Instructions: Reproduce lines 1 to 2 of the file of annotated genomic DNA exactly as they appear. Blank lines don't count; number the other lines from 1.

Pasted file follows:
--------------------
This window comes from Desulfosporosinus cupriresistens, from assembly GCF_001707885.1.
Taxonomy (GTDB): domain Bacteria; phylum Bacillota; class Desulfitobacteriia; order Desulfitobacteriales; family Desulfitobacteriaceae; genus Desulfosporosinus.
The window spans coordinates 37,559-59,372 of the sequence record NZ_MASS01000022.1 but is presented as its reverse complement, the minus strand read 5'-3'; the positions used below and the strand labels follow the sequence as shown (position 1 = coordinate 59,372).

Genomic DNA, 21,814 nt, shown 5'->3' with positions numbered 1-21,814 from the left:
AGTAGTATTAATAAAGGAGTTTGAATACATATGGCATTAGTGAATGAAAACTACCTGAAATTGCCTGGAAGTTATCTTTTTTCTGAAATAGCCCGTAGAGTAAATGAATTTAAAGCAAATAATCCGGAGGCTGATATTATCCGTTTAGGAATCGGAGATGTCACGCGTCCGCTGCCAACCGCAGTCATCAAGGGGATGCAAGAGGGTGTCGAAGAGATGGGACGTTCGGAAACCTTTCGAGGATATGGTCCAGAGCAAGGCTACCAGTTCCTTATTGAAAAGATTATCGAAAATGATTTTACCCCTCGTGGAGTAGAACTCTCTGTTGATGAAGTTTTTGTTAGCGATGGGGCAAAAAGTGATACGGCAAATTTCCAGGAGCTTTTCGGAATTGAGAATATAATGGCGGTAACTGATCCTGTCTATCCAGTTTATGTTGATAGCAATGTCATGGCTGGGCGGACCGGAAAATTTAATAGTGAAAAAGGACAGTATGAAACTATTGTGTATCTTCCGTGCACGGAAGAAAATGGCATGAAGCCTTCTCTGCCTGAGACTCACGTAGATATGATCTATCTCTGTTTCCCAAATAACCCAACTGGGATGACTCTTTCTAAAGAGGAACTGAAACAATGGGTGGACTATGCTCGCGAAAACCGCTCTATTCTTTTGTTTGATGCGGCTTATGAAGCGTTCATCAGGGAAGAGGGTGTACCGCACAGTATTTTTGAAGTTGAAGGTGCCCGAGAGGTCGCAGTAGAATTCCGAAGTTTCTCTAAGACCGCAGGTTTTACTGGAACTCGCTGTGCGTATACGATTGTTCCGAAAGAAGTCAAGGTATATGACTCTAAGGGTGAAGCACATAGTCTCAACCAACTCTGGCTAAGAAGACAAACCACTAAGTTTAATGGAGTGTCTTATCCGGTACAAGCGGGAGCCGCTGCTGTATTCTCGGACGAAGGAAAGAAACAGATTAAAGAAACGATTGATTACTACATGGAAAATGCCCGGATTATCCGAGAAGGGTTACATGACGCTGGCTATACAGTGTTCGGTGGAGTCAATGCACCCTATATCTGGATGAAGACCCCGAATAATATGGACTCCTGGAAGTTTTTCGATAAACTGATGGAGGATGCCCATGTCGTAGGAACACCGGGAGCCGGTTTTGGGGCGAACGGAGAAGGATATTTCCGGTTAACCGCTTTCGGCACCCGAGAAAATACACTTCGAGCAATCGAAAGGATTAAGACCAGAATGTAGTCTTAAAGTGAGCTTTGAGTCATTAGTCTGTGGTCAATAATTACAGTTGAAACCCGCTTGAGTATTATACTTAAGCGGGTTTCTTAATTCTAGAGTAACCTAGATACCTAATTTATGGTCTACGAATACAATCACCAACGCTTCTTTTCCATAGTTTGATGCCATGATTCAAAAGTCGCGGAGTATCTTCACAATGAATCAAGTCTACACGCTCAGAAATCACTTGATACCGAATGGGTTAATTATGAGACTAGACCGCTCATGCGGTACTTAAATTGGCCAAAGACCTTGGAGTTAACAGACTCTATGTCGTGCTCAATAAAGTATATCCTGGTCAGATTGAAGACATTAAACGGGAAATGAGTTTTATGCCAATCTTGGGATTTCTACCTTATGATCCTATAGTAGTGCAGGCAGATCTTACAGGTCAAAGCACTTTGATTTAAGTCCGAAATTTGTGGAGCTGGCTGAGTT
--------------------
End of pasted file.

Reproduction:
This window comes from Desulfosporosinus cupriresistens, from assembly GCF_001707885.1.
Taxonomy (GTDB): domain Bacteria; phylum Bacillota; class Desulfitobacteriia; order Desulfitobacteriales; family Desulfitobacteriaceae; genus Desulfosporosinus.